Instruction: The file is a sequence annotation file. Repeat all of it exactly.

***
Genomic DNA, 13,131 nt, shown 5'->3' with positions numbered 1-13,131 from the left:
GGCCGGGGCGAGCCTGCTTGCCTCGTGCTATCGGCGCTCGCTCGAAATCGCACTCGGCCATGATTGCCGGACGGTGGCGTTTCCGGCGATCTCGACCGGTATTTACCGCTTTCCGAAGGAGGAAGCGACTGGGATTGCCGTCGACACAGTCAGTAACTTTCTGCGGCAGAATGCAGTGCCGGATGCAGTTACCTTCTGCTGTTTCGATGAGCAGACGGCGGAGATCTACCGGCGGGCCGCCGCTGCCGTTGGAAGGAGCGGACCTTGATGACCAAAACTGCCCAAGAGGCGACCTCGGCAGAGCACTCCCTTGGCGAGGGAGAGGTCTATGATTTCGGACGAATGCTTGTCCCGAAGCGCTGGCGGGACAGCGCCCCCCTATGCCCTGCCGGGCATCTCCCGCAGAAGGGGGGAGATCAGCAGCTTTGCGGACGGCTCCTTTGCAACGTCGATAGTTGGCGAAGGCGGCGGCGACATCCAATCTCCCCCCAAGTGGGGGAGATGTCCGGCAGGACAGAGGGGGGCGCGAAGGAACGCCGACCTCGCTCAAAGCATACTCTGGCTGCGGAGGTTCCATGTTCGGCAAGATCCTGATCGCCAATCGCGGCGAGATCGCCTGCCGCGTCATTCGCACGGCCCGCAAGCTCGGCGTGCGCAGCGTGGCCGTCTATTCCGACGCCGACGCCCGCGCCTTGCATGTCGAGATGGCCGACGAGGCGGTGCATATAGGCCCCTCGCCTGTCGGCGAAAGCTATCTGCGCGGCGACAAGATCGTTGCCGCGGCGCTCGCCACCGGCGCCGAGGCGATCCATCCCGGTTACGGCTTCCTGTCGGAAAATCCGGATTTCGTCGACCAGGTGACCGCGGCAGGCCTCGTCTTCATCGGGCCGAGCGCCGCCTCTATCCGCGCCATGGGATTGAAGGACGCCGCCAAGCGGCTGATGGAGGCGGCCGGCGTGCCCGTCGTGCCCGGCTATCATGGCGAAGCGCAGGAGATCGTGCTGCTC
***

Genomic DNA, 13,131 nt, shown 5'->3' with positions numbered 1-13,131 from the left:
GGCCGGGGCGAGCCTGCTTGCCTCGTGCTATCGGCGCTCGCTCGAAATCGCACTCGGCCATGATTGCCGGACGGTGGCGTTTCCGGCGATCTCGACCGGTATTTACCGCTTTCCGAAGGAGGAAGCGACTGGGATTGCCGTCGACACAGTCAGTAACTTTCTGCGGCAGAATGCAGTGCCGGATGCAGTTACCTTCTGCTGTTTCGATGAGCAGACGGCGGAGATCTACCGGCGGGCCGCCGCTGCCGTTGGAAGGAGCGGACCTTGATGACCAAAACTGCCCAAGAGGCGACCTCGGCAGAGCACTCCCTTGGCGAGGGAGAGGTCTATGATTTCGGACGAATGCTTGTCCCGAAGCGCTGGCGGGACAGCGCCCCCCTATGCCCTGCCGGGCATCTCCCGCAGAAGGGGGGAGATCAGCAGCTTTGCGGACGGCTCCTTTGCAACGTCGATAGTTGGCGAAGGCGGCGGCGACATCCAATCTCCCCCCAAGTGGGGGAGATGTCCGGCAGGACAGAGGGGGGCGCGAAGGAACGCCGACCTCGCTCAAAGCATACTCTGGCTGCGGAGGTTCCATGTTCGGCAAGATCCTGATCGCCAATCGCGGCGAGATCGCCTGCCGCGTCATTCGCACGGCCCGCAAGCTCGGCGTGCGCAGCGTGGCCGTCTATTCCGACGCCGACGCCCGCGCCTTGCATGTCGAGATGGCCGACGAGGCGGTGCATATAGGCCCCTCGCCTGTCGGCGAAAGCTATCTGCGCGGCGACAAGATCGTTGCCGCGGCGCTCGCCACCGGCGCCGAGGCGATCCATCCCGGTTACGGCTTCCTGTCGGAAAATCCGGATTTCGTCGACCAGGTGACCGCGGCAGGCCTCGTCTTCATCGGGCCGAGCGCCGCCTCTATCCGCGCCATGGGATTGAAGGACGCCGCCAAGCGGCTGATGGAGGCGGCCGGCGTGCCCGTCGTGCCCGGCTATCATGGCGAAGCGCAGGAGATCGTGCTGCTC